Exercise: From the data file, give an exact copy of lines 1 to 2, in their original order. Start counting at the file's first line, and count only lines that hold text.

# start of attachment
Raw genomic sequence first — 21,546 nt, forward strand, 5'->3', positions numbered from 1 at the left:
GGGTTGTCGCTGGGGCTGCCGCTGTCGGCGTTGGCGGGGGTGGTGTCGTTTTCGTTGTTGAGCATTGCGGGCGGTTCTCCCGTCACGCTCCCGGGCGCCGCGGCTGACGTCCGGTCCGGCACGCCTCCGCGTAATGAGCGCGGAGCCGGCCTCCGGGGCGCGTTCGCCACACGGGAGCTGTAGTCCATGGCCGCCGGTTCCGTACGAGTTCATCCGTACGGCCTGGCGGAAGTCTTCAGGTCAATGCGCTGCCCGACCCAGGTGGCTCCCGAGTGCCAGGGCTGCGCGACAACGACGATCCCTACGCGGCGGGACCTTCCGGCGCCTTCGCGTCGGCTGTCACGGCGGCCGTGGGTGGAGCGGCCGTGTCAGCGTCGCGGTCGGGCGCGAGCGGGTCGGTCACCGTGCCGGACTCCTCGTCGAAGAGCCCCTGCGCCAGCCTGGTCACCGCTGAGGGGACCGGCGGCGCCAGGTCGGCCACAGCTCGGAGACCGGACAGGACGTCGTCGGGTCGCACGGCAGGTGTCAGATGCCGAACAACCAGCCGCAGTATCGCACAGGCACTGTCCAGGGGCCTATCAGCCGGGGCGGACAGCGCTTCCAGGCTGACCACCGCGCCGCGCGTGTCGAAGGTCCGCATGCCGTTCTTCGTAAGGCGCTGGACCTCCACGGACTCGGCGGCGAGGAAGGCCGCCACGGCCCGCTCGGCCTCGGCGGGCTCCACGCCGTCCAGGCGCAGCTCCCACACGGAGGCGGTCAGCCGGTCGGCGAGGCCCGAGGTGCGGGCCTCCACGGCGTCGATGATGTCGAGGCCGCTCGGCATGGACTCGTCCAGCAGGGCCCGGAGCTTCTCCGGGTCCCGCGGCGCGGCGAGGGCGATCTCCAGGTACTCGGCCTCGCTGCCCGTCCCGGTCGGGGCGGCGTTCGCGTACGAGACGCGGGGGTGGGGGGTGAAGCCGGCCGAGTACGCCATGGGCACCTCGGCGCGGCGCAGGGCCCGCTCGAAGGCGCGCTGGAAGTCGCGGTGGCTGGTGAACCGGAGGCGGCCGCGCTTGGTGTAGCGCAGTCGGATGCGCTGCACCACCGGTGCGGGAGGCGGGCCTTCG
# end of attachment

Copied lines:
Raw genomic sequence first — 21,546 nt, forward strand, 5'->3', positions numbered from 1 at the left:
GGGTTGTCGCTGGGGCTGCCGCTGTCGGCGTTGGCGGGGGTGGTGTCGTTTTCGTTGTTGAGCATTGCGGGCGGTTCTCCCGTCACGCTCCCGGGCGCCGCGGCTGACGTCCGGTCCGGCACGCCTCCGCGTAATGAGCGCGGAGCCGGCCTCCGGGGCGCGTTCGCCACACGGGAGCTGTAGTCCATGGCCGCCGGTTCCGTACGAGTTCATCCGTACGGCCTGGCGGAAGTCTTCAGGTCAATGCGCTGCCCGACCCAGGTGGCTCCCGAGTGCCAGGGCTGCGCGACAACGACGATCCCTACGCGGCGGGACCTTCCGGCGCCTTCGCGTCGGCTGTCACGGCGGCCGTGGGTGGAGCGGCCGTGTCAGCGTCGCGGTCGGGCGCGAGCGGGTCGGTCACCGTGCCGGACTCCTCGTCGAAGAGCCCCTGCGCCAGCCTGGTCACCGCTGAGGGGACCGGCGGCGCCAGGTCGGCCACAGCTCGGAGACCGGACAGGACGTCGTCGGGTCGCACGGCAGGTGTCAGATGCCGAACAACCAGCCGCAGTATCGCACAGGCACTGTCCAGGGGCCTATCAGCCGGGGCGGACAGCGCTTCCAGGCTGACCACCGCGCCGCGCGTGTCGAAGGTCCGCATGCCGTTCTTCGTAAGGCGCTGGACCTCCACGGACTCGGCGGCGAGGAAGGCCGCCACGGCCCGCTCGGCCTCGGCGGGCTCCACGCCGTCCAGGCGCAGCTCCCACACGGAGGCGGTCAGCCGGTCGGCGAGGCCCGAGGTGCGGGCCTCCACGGCGTCGATGATGTCGAGGCCGCTCGGCATGGACTCGTCCAGCAGGGCCCGGAGCTTCTCCGGGTCCCGCGGCGCGGCGAGGGCGATCTCCAGGTACTCGGCCTCGCTGCCCGTCCCGGTCGGGGCGGCGTTCGCGTACGAGACGCGGGGGTGGGGGGTGAAGCCGGCCGAGTACGCCATGGGCACCTCGGCGCGGCGCAGGGCCCGCTCGAAGGCGCGCTGGAAGTCGCGGTGGCTGGTGAACCGGAGGCGGCCGCGCTTGGTGTAGCGCAGTCGGATGCGCTGCACCACCGGTGCGGGAGGCGGGCCTTCG